In medieval times, sheep-washing was not just a necessity; it was sheer entertainment for the watching hoards, learns Katie Jarvis, who visited a restored Cotswold washpool at Sarsden, near Chipping Norton
The restored sheepwash near Chipping Norton
There’s a festive air to the brook-side on this fine medieval morn. The shepherds have been watching the weather: today is perfect. Over the past few weeks, the teeming April rains have filled the Sars Brook with fresh, clear water; then, this very dawn, a beaming sun broke through the clouds to elicit from the fields the sweet green scent of warm clover.
Do the peacefully grazing sheep roundabout sense what’s in store for them? Probably not. But the raggedy, high-spirited locals do. They’ve gathered on the shallow banks, where the young brook bounces downstream on its way to meet the Evenlode way beyond the old farm on the Lyneham road. Word has got round that it’s sheep-washing day.
In this ancient Oxfordshire landscape, where life is short and brutal, entertainment is to be seized wherever it presents itself. Cockfighting and bear-baiting are for holy days. But now, in late spring, when food stores are low and new shoots yet to fill empty bellies, at least there’s free fun to be had.
First the sheep – medieval gold – will be rounded up and penned behind moveable hurdles whittled in ash and willow. Then, in the pool that gathers behind the old stone bridge, the animals will be pushed in, a few at a time, and dunked below the waters with long hooked poles.
For the flock owners, there’s serious purpose to this ritual: greasy fleeces – matted with dung, mud and vegetation – are far more valuable when sold clean to the woollen mills. Today, in the cool running brook, the sheep will be scrubbed with birch brushes, before skeltering off to drying in the warmth of a new-season sun.
But for the peasants raucously watching, the day truly begins with the first sheep to make an early bolt for it, pursued by a flailing labourer up the cobbled exit rank. Or –best of all – when a beast gets the better of the sturdy man washing it, butting him hilariously under for a chill dunking of his own.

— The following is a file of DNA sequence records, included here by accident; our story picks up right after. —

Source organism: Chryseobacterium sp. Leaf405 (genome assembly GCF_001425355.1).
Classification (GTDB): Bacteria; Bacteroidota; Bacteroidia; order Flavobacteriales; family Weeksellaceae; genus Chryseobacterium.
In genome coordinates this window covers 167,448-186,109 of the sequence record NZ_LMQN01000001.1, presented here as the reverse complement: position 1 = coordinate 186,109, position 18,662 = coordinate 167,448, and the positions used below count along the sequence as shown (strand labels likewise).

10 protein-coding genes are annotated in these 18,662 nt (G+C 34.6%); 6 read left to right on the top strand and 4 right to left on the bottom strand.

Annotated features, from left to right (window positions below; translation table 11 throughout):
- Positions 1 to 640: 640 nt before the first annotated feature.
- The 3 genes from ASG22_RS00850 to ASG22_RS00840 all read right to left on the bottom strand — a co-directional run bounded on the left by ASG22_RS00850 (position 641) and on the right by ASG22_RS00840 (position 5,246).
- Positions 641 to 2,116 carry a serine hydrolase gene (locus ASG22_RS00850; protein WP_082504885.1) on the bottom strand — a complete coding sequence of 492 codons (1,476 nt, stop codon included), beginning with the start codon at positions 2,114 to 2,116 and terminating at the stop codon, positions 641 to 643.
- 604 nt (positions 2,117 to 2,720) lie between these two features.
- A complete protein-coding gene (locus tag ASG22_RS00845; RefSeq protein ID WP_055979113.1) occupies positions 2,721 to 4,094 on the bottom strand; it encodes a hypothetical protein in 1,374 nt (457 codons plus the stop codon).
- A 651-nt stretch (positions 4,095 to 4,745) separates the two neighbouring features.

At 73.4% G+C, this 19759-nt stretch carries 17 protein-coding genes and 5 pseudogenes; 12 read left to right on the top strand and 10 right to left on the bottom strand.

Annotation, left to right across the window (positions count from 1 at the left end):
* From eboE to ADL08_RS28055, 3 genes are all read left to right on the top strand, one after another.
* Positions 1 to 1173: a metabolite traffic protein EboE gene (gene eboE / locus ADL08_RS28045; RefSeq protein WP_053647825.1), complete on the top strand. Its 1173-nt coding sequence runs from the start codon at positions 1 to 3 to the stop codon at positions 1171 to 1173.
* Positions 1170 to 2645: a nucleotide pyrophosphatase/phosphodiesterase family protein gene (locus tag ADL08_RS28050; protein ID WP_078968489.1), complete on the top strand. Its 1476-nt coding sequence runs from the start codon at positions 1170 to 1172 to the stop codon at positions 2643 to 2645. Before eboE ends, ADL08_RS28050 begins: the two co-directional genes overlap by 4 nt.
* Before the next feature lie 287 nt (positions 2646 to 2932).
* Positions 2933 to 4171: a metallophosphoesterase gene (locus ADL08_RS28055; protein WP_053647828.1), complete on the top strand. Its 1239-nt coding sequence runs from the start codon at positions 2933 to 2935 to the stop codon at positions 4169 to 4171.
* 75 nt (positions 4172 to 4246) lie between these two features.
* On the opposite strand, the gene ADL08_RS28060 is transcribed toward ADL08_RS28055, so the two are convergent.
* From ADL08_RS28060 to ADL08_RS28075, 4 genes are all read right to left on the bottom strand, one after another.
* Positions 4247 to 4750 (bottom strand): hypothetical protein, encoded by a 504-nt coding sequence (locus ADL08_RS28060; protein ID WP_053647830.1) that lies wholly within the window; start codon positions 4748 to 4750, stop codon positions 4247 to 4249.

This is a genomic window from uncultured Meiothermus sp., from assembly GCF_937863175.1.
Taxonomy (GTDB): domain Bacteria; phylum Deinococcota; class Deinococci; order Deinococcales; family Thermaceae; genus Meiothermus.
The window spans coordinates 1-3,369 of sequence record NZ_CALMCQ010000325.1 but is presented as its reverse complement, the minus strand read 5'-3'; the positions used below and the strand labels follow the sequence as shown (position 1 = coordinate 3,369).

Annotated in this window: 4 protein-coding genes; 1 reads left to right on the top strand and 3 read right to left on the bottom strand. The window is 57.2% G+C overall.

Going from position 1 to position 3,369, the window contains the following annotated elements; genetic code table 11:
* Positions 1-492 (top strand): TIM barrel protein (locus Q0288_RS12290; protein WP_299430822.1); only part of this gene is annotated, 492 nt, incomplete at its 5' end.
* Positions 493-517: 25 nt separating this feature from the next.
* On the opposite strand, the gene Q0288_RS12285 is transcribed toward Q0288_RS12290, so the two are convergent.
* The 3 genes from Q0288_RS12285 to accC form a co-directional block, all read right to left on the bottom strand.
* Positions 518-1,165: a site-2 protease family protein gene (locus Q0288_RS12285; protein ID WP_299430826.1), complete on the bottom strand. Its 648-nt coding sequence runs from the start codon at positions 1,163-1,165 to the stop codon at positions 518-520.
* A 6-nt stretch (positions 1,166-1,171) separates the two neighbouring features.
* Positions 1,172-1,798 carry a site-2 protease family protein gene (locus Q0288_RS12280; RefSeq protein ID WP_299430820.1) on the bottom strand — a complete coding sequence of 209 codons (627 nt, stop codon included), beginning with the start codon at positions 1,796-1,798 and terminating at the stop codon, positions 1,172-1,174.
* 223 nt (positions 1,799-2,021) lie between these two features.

In the Aga-warmed kitchen at beautiful Sarsden Glebe – once the hamlet’s rectory; but for the past three decades, home to Amanda and Rupert Ponsonby – there’s an animated discussion taking place about washpools (aka the local sheepwash).
“I’ve seen a picture of a man in a sheepwash, standing in a barrel,” Professor Geoffrey Walton, a geologist from Charlbury, is saying, clutching a steaming cup of coffee.
“Really?” queries Maggie Chaplin, a retired vet-turned-journalist, who has researched the subject extensively. “I’ve never heard of that. How would you anchor it?”
“With rocks and stones. He’d stand in the barrel to keep dry, while others were pushing sheep in from the bank. There’s a picture of a man doing just that in John Farey’s  A
General View of the Agriculture and Minerals of Derbyshire,” he adds.
There are accounts of sheep-washing – illustrations and even old photographs – but not many. Not enough to fill in details of exactly how this practice, that began in medieval times and meandered on as late as the mid-20th century, took place.
“Come and have a look at our sheepwash,” Amanda says, as we down our coffee and pile into cars. With help and advice from Geoffrey, and local historian Alan Watkins, she and Rupert have spent the best part of three years restoring Sarsden’s own washpool that lies on their land.
We pull in a quarter of a mile or so from the Glebe, just shy of an old stone bridge, and lean over the parapet: there it is, below us, where the Sars Brook meanders through.
Looking at it causes a slight intake of breath. Even this simple agricultural expedient is a thing of beauty: curved stonework constructed by knowledgeable masons (this latest incarnation probably dates from the 19th century); a cobbled pathway (like a narrow Georgian street) up which newly-cleaned sheep would bound – dignity affronted – desperate to escape the chilly waters; and a restored sluice-gate, running through a groove in the stonework, that could be lowered to trap the flowing water at sheepwash time.